Markets: Eerie calm

Markets: Eerie calm

it is not clear when market sentiment can change; as in the past, it can be quite sudden.
At a turn and yet not

At a turn and yet not

RBI could be tempted to cut policy rate to support growth at its bi-monthly review.

Idea Exchange: Ajay Maken, AICC general secretary

Aug 11 2013, 01:49 IST
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SummaryAjay Maken, AICC general secretary and head of the party’s communication department, speaks about the impact of social media.

Ajay Maken, AICC general secretary and head of the party’s communication department, speaks about the impact of social media, why it is too early to announce a PM candidate and why Modi has his facts wrong. This session was moderated by Manoj CG of The Indian Express.

Manoj CG: How difficult is your job as head of the Congress’ communication department?

It is difficult because the Congress is a big party and perhaps no other party is as geographically spread out. We have people from our party with different mindsets on different issues. So making all of them speak in one voice as Rahulji said in the communication workshop we held on July 22 and 23 is the biggest challenge. Making all the Congress spokespersons and the entire party speak in one uniform voice throughout the country is the biggest challenge. In the present era of social media and electronic media being active 24 hours, contrary views from different leaders project a very poor image of the party. The impression that goes out is that the party doesn’t work as one cohesive unit.

DK Singh: Historically, the Congress has always had different voices speaking on diverse issues, airing views.

As you have rightly said, historically, this has been a tradition in the Congress—diverse opinions with people speaking openly on different issues. It has worked well for the Congress. With electronic media and social media so active, we cannot afford different voices on important issues because in that case, the projection of the party is that of too many voices and indiscipline. This is a message which we won’t like to go out. We need one cohesive voice, one cohesive direction.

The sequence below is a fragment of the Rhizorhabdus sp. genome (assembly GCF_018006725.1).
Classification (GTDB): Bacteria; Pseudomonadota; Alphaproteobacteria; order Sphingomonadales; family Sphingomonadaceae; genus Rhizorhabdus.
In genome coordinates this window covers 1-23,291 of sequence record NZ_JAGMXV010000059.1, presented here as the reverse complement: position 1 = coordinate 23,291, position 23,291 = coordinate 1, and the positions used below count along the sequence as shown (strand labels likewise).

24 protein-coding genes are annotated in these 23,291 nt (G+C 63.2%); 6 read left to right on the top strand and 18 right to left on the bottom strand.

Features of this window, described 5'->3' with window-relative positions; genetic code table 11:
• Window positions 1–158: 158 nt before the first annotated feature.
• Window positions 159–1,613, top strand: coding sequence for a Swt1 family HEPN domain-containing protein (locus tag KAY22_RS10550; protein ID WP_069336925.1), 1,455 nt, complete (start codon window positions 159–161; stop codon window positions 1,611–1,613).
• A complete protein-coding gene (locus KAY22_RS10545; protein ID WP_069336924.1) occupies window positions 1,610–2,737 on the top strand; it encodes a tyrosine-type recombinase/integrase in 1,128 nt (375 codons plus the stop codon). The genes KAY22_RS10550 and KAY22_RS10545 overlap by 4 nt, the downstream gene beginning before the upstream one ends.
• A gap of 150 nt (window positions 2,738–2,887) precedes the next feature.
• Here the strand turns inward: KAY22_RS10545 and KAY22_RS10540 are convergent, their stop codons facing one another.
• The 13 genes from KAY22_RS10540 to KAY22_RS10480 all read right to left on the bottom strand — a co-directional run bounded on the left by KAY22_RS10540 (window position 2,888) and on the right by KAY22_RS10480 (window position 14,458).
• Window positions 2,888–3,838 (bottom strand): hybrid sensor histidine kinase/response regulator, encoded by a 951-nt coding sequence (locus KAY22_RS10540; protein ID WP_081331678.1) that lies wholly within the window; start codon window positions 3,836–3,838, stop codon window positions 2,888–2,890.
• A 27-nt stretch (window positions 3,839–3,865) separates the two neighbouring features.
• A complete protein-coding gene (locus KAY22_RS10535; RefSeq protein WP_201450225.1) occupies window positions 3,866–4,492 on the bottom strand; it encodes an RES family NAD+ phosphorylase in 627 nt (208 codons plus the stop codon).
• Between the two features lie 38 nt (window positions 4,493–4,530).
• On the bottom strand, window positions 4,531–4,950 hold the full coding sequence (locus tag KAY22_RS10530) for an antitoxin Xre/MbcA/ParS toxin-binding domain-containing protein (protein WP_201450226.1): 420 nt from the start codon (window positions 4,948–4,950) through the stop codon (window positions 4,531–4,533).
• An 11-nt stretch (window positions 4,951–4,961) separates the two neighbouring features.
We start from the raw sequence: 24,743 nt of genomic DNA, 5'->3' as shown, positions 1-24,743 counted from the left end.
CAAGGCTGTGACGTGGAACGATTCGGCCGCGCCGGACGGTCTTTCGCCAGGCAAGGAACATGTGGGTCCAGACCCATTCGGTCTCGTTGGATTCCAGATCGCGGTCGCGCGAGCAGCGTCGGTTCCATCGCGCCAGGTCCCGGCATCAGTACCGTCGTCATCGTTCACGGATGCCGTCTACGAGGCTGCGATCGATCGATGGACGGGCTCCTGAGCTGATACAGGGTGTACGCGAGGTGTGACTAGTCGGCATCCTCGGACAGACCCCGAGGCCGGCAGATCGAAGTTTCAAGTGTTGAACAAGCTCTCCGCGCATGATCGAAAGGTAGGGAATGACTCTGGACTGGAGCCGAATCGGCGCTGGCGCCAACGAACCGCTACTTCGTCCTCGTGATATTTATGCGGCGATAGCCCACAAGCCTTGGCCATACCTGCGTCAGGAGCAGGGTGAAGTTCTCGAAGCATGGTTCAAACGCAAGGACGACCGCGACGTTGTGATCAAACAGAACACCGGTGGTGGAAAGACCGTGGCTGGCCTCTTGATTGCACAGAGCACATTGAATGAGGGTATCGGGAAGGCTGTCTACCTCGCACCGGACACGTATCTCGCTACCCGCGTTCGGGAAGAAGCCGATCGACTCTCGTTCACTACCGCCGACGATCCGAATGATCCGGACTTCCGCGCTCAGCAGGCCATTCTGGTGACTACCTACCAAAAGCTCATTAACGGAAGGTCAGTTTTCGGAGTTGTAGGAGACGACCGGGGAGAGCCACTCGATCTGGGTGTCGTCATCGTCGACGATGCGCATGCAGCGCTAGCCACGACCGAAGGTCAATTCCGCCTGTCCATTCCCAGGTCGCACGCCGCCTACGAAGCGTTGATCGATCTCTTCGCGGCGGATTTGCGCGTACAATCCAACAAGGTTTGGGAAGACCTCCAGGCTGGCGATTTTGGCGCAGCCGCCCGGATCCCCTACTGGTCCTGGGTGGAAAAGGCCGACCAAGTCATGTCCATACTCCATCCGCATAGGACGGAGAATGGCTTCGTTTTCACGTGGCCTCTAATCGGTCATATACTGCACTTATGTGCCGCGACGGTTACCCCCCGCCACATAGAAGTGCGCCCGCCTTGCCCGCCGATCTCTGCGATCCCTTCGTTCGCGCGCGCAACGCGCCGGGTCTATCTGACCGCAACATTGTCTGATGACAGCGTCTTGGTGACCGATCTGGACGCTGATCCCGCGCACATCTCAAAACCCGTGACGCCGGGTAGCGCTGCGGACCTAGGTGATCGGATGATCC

Muzamil Jaleel: We know that in the BJP, Narendra Modi is the leader being projected. Why is the Congress not putting out its prime ministerial candidate and telling people that this is the person who is going to lead if they come to power next?

In 2004, we never announced Manmohan Singhji as our prime ministerial candidate but he was appointed PM after that. In 2009, we announced Manmohan Singhji as our prime ministerial candidate only on the day we released our manifesto. So, where is the need now to announce our PM candidate when elections are so far away? Second, the BJP also has, so far, not announced its prime ministerial candidate. Still, even to appoint Narendra Modi as the party campaign

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